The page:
Opinion: Letter to the Editor: Reducing Vehicle Miles Traveled

Opinion: Letter to the Editor: Reducing Vehicle Miles Traveled

Once again, as I write this, Alexandria is suffering a heat humidity index over 100, though not a high as bad as high temperatures of just a month ago. A few weeks ago we had record rainfall leading to costly flooding. This past June was the hottest on record, globally, as was July. In May and June, dozens of people were killed in India by a heat wave. Global warming is here, but will got worse if we do not cut back our greenhouse gas emissions

While the Federal Government is failing to take needed action, many states and cities are stepping up with plans to fight global warming. Here in Alexandria, our newly updated Environmental Action Plan has set forth aggressive goals to reduce our carbon footprint. Almost 36 percent of greenhouse gases in the U.S. come from transportation, a proportion likely to grow as the electricity sector shifts towards renewables — therefore it is appropriate that those goals include reducing GHG's from transportation. To do so, the plan aims for a reduction in vehicle miles traveled per capita (how much we drive, on average) by 1 percent per year and increasing the share of trips taken by public transit, walking, and biking, by 15 percent. To get there the plan includes such steps as completing the bicycle and pedestrian projects prioritized in the pedestrian and bicycle chapters of the Alexandria Mobility Plan, adding 3 miles of bicycle connections a year, and encouraging pedestrians, bicyclists and transit riders to use Alexandria’s streets.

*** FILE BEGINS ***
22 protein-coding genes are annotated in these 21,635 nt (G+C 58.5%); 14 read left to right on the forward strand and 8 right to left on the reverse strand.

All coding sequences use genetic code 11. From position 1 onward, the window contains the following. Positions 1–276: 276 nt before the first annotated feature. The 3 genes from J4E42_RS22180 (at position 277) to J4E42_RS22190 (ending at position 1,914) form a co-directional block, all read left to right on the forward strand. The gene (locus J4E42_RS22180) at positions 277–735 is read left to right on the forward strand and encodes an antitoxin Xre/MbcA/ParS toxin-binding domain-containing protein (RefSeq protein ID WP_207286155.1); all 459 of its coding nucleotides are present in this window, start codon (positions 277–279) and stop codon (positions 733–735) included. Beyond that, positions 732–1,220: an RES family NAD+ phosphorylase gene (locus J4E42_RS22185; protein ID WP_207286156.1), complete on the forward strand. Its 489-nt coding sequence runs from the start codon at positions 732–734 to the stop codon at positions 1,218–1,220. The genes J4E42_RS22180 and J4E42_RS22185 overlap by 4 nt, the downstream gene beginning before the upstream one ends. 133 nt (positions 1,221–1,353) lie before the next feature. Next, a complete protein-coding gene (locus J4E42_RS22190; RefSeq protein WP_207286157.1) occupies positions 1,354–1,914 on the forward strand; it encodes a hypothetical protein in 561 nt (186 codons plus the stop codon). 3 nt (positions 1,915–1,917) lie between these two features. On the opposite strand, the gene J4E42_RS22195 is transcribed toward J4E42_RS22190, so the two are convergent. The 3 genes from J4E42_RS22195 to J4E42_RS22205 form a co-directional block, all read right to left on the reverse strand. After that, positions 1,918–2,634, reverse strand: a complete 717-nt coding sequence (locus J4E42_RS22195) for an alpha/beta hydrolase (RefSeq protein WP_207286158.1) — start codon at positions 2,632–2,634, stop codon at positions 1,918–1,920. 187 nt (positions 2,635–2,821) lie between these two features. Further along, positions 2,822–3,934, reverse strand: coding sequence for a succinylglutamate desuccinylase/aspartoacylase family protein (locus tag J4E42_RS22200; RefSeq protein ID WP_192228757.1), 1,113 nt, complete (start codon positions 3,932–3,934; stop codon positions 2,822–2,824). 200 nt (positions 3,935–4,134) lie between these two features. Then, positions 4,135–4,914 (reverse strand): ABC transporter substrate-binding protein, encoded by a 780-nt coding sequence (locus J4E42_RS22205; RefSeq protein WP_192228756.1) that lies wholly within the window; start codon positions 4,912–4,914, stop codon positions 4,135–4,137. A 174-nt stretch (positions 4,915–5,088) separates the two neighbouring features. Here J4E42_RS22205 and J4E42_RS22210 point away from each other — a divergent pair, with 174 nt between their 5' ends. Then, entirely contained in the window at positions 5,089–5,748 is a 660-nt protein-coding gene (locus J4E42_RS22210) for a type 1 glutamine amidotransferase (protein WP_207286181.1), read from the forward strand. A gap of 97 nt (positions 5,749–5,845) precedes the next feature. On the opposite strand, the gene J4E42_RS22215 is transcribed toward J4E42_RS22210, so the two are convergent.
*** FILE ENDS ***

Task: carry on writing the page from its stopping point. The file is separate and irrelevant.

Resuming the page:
This September the City Council will be reviewing proposed complete streets treatments for Seminary Road, which is soon to be repaved. One of the options for that road, Option 3, which creates a center turn lane and pedestrian refuge islands, reduces speeding, and adds buffer lanes that would separate the sidewalks from motor vehicles while providing new connectivity for people on bikes, is the only option that is consistent with the Environmental Action Plan. It does this with only minor delays to non-speeding motorists, as shown by the city’s own traffic study. It would be a shame if, the first time the council has to make a decision to implement the Environmental Action Plan, or to leave it as only a piece of paper, the council were to decide that the steps to reduce our carbon footprint are simply too hard.

Ken Notis